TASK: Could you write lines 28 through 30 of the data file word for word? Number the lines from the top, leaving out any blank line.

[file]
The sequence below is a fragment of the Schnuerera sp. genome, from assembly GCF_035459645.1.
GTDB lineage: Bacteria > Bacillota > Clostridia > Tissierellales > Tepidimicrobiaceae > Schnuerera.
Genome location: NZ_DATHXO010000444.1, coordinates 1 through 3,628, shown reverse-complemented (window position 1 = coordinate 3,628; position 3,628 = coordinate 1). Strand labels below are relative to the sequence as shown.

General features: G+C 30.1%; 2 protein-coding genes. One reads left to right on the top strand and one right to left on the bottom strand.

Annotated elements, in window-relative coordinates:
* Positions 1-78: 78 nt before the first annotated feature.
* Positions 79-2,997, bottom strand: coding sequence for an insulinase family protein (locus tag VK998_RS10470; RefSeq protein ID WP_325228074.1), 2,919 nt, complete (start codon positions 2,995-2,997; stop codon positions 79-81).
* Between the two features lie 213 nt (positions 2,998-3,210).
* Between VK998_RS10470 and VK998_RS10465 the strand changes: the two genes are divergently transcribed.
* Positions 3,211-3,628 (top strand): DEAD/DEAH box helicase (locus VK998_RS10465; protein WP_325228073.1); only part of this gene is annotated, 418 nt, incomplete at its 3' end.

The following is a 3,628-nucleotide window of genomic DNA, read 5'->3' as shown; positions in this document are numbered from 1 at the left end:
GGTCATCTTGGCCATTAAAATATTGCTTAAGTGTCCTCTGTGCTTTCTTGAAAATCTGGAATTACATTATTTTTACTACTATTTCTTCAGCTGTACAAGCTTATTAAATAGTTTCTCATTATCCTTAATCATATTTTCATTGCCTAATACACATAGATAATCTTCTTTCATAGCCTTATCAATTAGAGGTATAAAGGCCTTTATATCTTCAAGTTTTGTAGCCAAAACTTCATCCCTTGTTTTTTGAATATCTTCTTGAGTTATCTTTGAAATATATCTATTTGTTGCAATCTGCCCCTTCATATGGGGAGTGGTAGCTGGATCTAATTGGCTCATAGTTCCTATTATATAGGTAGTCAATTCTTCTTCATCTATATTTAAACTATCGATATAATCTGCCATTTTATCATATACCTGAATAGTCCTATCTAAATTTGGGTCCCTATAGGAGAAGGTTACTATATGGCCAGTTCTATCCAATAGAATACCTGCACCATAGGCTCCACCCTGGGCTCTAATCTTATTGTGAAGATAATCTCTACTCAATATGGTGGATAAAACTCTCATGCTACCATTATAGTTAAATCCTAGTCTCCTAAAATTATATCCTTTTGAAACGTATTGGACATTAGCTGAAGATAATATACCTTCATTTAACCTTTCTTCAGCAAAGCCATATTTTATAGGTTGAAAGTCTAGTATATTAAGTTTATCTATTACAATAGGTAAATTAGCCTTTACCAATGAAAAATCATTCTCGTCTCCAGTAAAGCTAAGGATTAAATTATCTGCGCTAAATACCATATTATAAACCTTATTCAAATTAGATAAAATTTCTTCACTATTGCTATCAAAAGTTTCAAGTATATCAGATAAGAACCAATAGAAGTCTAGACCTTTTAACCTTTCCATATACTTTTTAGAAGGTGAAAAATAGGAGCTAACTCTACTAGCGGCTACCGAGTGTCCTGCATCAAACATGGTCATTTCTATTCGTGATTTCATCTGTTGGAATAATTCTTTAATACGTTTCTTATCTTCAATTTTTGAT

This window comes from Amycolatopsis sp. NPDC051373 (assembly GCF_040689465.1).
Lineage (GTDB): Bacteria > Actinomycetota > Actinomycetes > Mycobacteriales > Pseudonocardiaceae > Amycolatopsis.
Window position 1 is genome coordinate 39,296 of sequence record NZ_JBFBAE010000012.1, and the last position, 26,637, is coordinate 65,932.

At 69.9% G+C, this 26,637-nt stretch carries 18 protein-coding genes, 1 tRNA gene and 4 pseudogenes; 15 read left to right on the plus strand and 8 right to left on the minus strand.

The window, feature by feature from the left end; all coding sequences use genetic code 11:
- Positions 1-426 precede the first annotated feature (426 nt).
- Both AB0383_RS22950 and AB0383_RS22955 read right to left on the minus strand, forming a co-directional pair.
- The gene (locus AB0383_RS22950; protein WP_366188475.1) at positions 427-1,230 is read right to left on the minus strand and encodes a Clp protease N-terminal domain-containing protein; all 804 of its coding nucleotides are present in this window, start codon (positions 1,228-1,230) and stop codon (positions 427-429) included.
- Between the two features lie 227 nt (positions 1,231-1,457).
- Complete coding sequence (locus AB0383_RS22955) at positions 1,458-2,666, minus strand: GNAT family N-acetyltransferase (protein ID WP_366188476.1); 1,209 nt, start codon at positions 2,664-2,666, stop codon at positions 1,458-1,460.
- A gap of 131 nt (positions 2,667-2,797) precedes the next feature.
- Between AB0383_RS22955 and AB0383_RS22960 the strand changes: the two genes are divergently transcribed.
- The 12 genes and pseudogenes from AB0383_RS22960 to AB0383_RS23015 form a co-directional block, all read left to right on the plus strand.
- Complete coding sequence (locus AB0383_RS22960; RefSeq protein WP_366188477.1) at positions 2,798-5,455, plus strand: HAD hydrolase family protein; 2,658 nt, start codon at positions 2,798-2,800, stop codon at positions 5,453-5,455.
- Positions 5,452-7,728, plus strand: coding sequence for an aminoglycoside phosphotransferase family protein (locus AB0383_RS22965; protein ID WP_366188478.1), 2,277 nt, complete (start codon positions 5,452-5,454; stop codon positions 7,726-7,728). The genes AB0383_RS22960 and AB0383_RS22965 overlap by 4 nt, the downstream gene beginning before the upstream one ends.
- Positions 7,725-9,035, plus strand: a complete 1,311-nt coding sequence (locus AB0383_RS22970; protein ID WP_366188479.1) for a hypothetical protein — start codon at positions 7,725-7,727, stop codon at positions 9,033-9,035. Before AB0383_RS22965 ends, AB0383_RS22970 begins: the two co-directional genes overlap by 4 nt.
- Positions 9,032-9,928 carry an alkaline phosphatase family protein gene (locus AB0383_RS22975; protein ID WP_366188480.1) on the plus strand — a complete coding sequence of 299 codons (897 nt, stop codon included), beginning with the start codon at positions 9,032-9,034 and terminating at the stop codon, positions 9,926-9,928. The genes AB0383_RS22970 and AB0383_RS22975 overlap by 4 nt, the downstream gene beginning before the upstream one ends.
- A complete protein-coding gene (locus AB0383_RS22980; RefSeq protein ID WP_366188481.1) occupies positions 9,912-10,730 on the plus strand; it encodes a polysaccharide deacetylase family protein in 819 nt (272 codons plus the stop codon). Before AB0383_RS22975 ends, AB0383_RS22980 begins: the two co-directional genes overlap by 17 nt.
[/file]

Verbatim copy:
- Positions 7,725-9,035, plus strand: a complete 1,311-nt coding sequence (locus AB0383_RS22970; protein ID WP_366188479.1) for a hypothetical protein — start codon at positions 7,725-7,727, stop codon at positions 9,033-9,035. Before AB0383_RS22965 ends, AB0383_RS22970 begins: the two co-directional genes overlap by 4 nt.
- Positions 9,032-9,928 carry an alkaline phosphatase family protein gene (locus AB0383_RS22975; protein ID WP_366188480.1) on the plus strand — a complete coding sequence of 299 codons (897 nt, stop codon included), beginning with the start codon at positions 9,032-9,034 and terminating at the stop codon, positions 9,926-9,928. The genes AB0383_RS22970 and AB0383_RS22975 overlap by 4 nt, the downstream gene beginning before the upstream one ends.
- A complete protein-coding gene (locus AB0383_RS22980; RefSeq protein ID WP_366188481.1) occupies positions 9,912-10,730 on the plus strand; it encodes a polysaccharide deacetylase family protein in 819 nt (272 codons plus the stop codon). Before AB0383_RS22975 ends, AB0383_RS22980 begins: the two co-directional genes overlap by 17 nt.